I probably spend too much time on Twitter.

A lot of people look at the social media platform and ask, “what’s the point?” I don’t need to know about every trip my friend takes to Starbucks or every thought that runs through their head in a given day.

But it’s a good tool for journalists and occasionally you run into some new information or a story worth digging into.

This past week, I was adding to my massive list of “fish news” sources and came across Alaska Sen. Lisa Murkowski’s official feed. She had just tweeted about the upcoming season 12 premiere of “Deadliest Catch,” and revealed that she had a family connection to the show.



Now I know “Deadliest Catch” and other commercial fishing TV shows are for entertainment and aren’t hard-hitting documentary material, but the connection serves as a nice reminder that, despite the Hollywood of it all, these crews are hard at work.

23-year-old Sean Dwyer, will be the youngest skipper in the history of the show.

23-year-old Sean Dwyer will be the youngest skipper in the history of the show. Deadliest Catch photoSean’s dad (and Murkowski’s cousin’s husband), Pat Dwyer was a well-established Bering Sea fisherman before tragically succumbing to ALS in the summer of 2013.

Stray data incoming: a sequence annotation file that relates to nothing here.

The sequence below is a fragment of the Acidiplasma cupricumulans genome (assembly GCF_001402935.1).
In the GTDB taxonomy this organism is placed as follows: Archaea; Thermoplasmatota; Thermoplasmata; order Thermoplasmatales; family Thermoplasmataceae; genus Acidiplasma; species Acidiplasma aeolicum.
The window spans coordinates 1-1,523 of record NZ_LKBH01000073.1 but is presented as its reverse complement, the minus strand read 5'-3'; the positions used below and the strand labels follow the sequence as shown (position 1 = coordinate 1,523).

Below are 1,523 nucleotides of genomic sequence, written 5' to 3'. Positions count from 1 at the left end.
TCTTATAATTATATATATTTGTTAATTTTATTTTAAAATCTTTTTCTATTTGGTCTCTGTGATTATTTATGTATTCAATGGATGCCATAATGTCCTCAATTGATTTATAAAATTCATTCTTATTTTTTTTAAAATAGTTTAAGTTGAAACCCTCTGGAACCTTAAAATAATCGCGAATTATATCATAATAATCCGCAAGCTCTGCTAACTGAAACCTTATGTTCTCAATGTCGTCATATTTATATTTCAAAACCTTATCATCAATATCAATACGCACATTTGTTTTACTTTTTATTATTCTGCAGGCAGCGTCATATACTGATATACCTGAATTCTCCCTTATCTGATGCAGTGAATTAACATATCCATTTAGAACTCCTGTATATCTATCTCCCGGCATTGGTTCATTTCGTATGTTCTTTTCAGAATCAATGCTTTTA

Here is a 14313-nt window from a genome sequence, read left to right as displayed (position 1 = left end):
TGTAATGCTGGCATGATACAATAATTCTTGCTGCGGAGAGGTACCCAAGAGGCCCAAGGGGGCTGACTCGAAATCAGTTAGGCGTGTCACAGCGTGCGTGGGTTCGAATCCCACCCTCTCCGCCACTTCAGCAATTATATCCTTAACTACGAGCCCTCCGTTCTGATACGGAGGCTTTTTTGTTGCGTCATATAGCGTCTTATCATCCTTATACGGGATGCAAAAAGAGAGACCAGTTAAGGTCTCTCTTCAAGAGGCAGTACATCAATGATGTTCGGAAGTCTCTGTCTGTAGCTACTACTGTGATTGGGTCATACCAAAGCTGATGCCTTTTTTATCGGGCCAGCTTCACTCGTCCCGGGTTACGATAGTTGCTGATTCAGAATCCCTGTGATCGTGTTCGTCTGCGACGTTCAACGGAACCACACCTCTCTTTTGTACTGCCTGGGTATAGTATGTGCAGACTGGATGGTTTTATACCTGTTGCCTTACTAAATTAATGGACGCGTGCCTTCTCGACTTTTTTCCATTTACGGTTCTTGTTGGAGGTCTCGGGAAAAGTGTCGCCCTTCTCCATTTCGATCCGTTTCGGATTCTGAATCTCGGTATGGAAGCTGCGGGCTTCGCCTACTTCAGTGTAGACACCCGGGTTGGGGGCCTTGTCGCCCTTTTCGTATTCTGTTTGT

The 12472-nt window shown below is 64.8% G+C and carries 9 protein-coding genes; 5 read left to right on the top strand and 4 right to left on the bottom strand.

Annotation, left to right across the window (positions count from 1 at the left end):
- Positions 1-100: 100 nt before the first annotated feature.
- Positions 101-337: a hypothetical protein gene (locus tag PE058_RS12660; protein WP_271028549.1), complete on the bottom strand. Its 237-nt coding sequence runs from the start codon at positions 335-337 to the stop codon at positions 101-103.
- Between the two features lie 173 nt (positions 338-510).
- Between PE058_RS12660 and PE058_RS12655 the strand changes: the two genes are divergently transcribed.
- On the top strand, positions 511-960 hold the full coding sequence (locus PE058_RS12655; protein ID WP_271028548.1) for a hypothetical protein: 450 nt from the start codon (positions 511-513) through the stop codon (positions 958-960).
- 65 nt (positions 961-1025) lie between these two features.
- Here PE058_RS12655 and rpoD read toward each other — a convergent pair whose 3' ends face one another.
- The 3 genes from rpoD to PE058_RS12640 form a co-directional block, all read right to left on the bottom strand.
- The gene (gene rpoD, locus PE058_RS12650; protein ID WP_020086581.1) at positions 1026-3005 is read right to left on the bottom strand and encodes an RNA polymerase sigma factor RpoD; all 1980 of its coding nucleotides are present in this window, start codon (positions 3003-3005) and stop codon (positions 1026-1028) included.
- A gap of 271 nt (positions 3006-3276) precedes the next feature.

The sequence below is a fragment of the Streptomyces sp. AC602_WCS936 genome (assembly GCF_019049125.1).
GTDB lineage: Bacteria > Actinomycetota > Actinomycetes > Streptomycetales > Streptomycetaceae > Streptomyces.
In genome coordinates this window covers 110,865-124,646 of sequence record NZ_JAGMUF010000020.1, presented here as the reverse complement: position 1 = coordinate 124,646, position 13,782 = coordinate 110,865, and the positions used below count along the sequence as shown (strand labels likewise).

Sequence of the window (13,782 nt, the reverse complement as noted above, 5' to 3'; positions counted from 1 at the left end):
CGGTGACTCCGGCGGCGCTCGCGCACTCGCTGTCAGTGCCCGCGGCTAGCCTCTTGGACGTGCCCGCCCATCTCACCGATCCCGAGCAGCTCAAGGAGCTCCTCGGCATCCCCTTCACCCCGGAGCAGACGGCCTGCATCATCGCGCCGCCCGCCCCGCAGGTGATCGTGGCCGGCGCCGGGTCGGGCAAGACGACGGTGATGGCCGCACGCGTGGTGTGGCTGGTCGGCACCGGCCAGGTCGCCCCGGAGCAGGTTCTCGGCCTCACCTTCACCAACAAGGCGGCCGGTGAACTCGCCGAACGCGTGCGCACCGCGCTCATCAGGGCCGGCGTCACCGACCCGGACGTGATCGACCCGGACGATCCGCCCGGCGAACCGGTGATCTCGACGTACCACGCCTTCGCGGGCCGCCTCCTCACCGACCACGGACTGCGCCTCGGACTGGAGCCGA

According to John Gray, one of the show’s executive producers, Pat had purchased a boat, the Brenna A, with the specific goal of setting Sean up for the future. He said Sean being on the show this season will tell the “story of Sean carrying the torch from his father into captaincy.”

Sean will be working to catch Captain Sig Hansen’s 290,000 pounds of Bairdi crab.

Surely the show’s producers will hit this storyline hard throughout its next season, but don’t let that make you scoff at the story.

Behind the show designed to entertain the masses is a real fishing family.

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Samuel Hill is the former associate editor for National Fisherman. He is a graduate of the University of Southern Maine where he got his start in journalism at the campus’ newspaper, the Free Press. He has also written for the Bangor Daily News, the Outline, Motherboard and other publications about technology and culture.

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